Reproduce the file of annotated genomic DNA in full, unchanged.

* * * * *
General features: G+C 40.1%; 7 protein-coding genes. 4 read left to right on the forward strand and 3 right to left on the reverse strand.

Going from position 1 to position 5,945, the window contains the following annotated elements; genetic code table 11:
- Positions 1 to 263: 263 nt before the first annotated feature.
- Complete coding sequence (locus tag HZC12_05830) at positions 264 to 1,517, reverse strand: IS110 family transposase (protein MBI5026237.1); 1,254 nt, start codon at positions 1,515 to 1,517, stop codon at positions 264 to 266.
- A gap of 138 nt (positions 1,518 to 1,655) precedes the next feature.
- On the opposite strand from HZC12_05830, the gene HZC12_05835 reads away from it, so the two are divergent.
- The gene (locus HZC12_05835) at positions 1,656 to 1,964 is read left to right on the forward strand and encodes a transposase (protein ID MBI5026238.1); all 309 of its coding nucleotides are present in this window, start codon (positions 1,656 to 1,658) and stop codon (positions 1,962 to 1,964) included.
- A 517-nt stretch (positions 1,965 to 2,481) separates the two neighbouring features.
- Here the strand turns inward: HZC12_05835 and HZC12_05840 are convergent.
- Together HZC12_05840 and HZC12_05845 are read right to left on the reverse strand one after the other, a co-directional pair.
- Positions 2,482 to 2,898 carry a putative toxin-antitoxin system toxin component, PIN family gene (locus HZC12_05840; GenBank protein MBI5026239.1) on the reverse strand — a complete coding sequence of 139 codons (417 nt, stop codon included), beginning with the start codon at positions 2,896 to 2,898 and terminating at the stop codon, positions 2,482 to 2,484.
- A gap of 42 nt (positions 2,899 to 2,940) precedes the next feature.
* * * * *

General features: G+C 40.1%; 7 protein-coding genes. 4 read left to right on the forward strand and 3 right to left on the reverse strand.

Going from position 1 to position 5,945, the window contains the following annotated elements; genetic code table 11:
- Positions 1 to 263: 263 nt before the first annotated feature.
- Complete coding sequence (locus tag HZC12_05830) at positions 264 to 1,517, reverse strand: IS110 family transposase (protein MBI5026237.1); 1,254 nt, start codon at positions 1,515 to 1,517, stop codon at positions 264 to 266.
- A gap of 138 nt (positions 1,518 to 1,655) precedes the next feature.
- On the opposite strand from HZC12_05830, the gene HZC12_05835 reads away from it, so the two are divergent.
- The gene (locus HZC12_05835) at positions 1,656 to 1,964 is read left to right on the forward strand and encodes a transposase (protein ID MBI5026238.1); all 309 of its coding nucleotides are present in this window, start codon (positions 1,656 to 1,658) and stop codon (positions 1,962 to 1,964) included.
- A 517-nt stretch (positions 1,965 to 2,481) separates the two neighbouring features.
- Here the strand turns inward: HZC12_05835 and HZC12_05840 are convergent.
- Together HZC12_05840 and HZC12_05845 are read right to left on the reverse strand one after the other, a co-directional pair.
- Positions 2,482 to 2,898 carry a putative toxin-antitoxin system toxin component, PIN family gene (locus HZC12_05840; GenBank protein MBI5026239.1) on the reverse strand — a complete coding sequence of 139 codons (417 nt, stop codon included), beginning with the start codon at positions 2,896 to 2,898 and terminating at the stop codon, positions 2,482 to 2,484.
- A gap of 42 nt (positions 2,899 to 2,940) precedes the next feature.